DERYA DOGAN:  I add buckwheat, gluten free, rye. Sometimes it works, sometimes it doesn't, but it's just fun.

KAYTE YOUNG:  The Poğaça that Derya is making today is filled with cheese and herbs.

DERYA DOGAN:  So, there's cheese and Italian parsley. I love Italian parsley more because it has a richer flavor.

KAYTE YOUNG:  And, so what kind of cheese is this that you're--

DERYA DOGAN:  This is feta cheese. To be honest I buy the Middle Eastern feta cheese or the Greek feta cheese. Those are the ones or Bulgarian ones are the ones that I would buy, not the feta cheese at some [LAUGHS] big stores here because it's just not, not the American feta cheese, it's not the same.


DERYA DOGAN:  It really is not the same. And I add some very finely chopped Italian parsley and I'm gonna add some crushed red pepper, black pepper. I usually use, what do you call it the pepper medley, it's like six, seven different types of peppercorn? Yeah, I like the flavor of that. It also has coriander in it and all spice, so I add that too. And sometimes when I make this, what I add to the cheese is walnuts.

KAYTE YOUNG:  Oh yeah love that!

DERYA DOGAN:  When I add walnuts, I also use it when I make phyllo dough because we also make lots of phyllo dishes in Turkey. That's when I add a lot of ground walnut, but I grind it in the food processor until it's super creamy and then when you eat it, it tastes like meat, but it's not meat.

KAYTE YOUNG:  Though it's not as common, Derya says you can make Poğaça with meat such as beef or lamb with finely chopped herbs.

DERYA DOGAN:  Or with potato, I love that and with potato if you also add some chives or green onion, it ends up being very delicious, oh and also tomato paste, you just add more flavors to it. Some people can just make it with plain potato, plain mashed potato, but I do like frying it a little bit especially when you grate it and then you add tomato paste to it and then just with some oil, roast it a little bit, not so much and then onions, green onions or chives. I like chives better because they're smaller.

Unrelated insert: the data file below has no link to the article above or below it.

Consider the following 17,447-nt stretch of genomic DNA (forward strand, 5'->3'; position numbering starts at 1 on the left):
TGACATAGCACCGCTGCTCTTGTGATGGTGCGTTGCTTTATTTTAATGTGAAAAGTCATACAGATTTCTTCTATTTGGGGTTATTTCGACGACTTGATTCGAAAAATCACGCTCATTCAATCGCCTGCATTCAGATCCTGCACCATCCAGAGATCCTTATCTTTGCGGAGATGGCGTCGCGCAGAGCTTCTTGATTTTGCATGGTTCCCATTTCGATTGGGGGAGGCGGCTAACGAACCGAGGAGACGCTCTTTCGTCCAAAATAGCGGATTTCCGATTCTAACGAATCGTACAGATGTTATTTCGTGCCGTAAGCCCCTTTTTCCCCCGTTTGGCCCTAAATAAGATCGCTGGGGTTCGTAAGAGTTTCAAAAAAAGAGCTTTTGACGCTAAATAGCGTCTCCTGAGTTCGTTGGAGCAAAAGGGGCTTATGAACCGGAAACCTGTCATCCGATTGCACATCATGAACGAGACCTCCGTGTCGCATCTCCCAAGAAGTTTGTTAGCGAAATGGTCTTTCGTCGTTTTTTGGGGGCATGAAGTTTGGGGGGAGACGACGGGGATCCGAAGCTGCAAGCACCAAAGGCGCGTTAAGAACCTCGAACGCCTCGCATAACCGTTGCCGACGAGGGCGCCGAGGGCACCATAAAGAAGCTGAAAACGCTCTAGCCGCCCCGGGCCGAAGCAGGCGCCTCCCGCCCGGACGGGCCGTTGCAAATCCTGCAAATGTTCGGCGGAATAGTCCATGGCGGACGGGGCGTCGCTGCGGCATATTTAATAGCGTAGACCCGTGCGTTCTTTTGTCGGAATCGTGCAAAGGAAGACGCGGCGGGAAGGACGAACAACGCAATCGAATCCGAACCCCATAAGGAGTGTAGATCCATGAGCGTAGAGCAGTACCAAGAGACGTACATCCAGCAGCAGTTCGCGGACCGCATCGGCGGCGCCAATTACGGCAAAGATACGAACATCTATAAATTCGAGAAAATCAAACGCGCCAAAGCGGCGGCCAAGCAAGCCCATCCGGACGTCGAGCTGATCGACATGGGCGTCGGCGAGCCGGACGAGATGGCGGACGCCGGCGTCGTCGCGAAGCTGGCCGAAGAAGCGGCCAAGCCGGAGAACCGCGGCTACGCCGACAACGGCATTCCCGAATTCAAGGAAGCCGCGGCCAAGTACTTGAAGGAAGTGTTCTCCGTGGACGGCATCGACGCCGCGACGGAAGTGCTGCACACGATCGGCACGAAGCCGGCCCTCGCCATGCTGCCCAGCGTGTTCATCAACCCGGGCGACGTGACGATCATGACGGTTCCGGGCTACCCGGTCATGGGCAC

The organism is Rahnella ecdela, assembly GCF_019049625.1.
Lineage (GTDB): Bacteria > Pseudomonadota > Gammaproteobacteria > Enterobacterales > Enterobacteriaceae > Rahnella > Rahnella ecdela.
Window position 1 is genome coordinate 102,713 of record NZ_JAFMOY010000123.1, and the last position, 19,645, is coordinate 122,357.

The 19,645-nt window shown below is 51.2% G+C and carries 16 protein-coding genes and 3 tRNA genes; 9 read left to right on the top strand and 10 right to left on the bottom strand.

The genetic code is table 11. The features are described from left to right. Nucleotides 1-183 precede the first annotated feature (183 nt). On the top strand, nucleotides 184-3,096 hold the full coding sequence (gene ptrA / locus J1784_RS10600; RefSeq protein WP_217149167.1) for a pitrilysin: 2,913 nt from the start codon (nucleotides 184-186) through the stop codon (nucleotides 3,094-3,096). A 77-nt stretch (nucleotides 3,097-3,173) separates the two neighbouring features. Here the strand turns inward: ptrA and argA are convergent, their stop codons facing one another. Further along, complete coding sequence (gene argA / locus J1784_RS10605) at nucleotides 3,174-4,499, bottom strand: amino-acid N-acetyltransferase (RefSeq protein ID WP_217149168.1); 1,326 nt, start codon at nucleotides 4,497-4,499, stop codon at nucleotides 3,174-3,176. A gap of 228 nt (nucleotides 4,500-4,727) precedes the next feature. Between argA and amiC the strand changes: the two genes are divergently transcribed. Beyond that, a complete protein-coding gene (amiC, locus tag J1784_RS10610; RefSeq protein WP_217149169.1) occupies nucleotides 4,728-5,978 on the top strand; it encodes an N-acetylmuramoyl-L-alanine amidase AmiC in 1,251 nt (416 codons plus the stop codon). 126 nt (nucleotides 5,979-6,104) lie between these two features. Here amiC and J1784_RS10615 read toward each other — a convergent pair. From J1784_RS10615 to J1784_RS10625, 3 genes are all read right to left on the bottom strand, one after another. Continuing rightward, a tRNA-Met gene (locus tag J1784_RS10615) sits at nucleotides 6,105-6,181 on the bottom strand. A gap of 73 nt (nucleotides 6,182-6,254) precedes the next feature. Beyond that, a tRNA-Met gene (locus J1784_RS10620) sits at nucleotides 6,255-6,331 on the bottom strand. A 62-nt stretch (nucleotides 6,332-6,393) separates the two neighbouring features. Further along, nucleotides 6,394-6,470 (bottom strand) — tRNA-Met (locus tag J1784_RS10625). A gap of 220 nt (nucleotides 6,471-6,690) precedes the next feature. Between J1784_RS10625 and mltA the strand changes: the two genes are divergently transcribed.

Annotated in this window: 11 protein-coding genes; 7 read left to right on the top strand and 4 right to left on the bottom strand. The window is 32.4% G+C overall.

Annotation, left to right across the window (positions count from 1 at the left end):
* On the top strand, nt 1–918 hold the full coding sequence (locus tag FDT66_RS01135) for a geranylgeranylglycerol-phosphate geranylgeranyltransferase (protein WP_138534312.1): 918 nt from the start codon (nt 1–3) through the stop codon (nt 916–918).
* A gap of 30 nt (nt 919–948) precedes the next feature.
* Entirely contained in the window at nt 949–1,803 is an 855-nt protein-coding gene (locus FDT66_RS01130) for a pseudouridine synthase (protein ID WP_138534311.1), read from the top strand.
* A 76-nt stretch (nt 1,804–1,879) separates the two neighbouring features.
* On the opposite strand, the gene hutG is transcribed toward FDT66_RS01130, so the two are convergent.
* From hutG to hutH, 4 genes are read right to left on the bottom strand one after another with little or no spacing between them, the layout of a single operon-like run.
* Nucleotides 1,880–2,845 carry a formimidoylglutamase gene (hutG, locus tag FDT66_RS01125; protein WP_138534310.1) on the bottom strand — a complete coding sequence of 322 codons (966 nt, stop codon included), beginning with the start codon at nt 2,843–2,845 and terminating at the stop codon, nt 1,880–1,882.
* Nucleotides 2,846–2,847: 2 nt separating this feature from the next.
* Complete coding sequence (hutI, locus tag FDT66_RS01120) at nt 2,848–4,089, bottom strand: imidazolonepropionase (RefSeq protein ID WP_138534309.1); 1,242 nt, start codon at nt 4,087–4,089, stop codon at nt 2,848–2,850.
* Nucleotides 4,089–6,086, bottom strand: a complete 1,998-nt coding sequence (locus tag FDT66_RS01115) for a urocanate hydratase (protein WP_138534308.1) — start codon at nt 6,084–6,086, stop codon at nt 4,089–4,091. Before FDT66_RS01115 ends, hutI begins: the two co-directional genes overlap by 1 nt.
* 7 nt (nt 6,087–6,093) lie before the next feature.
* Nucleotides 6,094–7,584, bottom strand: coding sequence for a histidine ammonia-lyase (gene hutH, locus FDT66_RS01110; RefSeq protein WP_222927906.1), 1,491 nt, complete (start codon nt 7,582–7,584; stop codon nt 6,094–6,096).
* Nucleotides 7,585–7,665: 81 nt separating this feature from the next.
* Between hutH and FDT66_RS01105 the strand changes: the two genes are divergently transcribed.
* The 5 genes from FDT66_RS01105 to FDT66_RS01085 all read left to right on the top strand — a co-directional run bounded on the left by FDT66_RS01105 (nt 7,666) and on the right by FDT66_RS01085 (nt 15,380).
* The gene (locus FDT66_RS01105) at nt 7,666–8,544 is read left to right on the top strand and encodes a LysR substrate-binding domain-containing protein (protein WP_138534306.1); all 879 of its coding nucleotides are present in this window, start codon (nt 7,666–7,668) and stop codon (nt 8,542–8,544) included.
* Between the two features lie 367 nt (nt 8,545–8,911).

KAYTE YOUNG:  Mm-hmm. And, so these are all alternate fillings you could do--


KAYTE YOUNG:  For this kind of bread.

DERYA DOGAN:  Exactly. So, this is the mixture, I love the smell.

KAYTE YOUNG:  Oh that's the multi-peppercorn?

DERYA DOGAN:  Yeah. White peppercorn, green peppercorn, black peppercorn, red peppercorn, coriander and all spice, all ground and mixed together.

KAYTE YOUNG:  Wow! Did you do the grinding the mixing or you just buy this?

DERYA DOGAN:  Normally I would buy it, but this time I did it myself. The only powder that I already had in the powder form was all spice. I didn't have the all spice seeds, but you don't have to put the spices, I just like doing it.


DERYA DOGAN:  My mom she does, she likes the plainer taste. So, everybody's different.

KAYTE YOUNG:  Derya pulled out a red chili powder from her spice drawer too.

DERYA DOGAN:  And this is homemade.

KAYTE YOUNG:  And what kind of peppers, how do you?

DERYA DOGAN:  It is spicy, but not so spicy, I like using it on my salad, my mom's best friend she made this for me. It's just chili red pepper, but she sundried it at home and it's grinded by herself.

KAYTE YOUNG:  Derya also adds one egg white to the filling to hold it together and she sets the yolk aside for later.

KAYTE YOUNG:  It's time for us to take a quick break, but when we come back, Derya will divide the dough and start filling it with the cheese mixture.

KAYTE YOUNG:  Your kitchen looks very orderly and well stocked like you're used to cooking all the time.

DERYA DOGAN:  I love cooking. Just doing things around the house is like my therapy. Even when I get so anxious, I'm just in my kitchen and I'm doing things.

KAYTE YOUNG:  More from Derya Doğan in her kitchen 'doing things'. Today she's making Poğaça, a stuffed Turkish bread or hand pie. Stay with us.

KAYTE YOUNG:  Earth Eats, this is Kayte Young and we're back with Derya Doğan, she's a graduate student at Indiana University and she's sharing a recipe with us and stories from her childhood growing up in Southeast Turkey. She's making Poğaça, a Turkish hand pie. The dough is prepared, the cheese, herbs and spices are combined for the filling and now she's ready to assemble the Poğaça.

DERYA DOGAN:  Something that I always end up doing when I make Poğaça is I just put too much filling in it, so anytime it's baked, the cheese just comes out, [LAUGHS] I'm like no, I want the perfect shape!

KAYTE YOUNG:  Okay, so you've taken the dough now and you're looks like kneading it again and you're kinda rolling it out?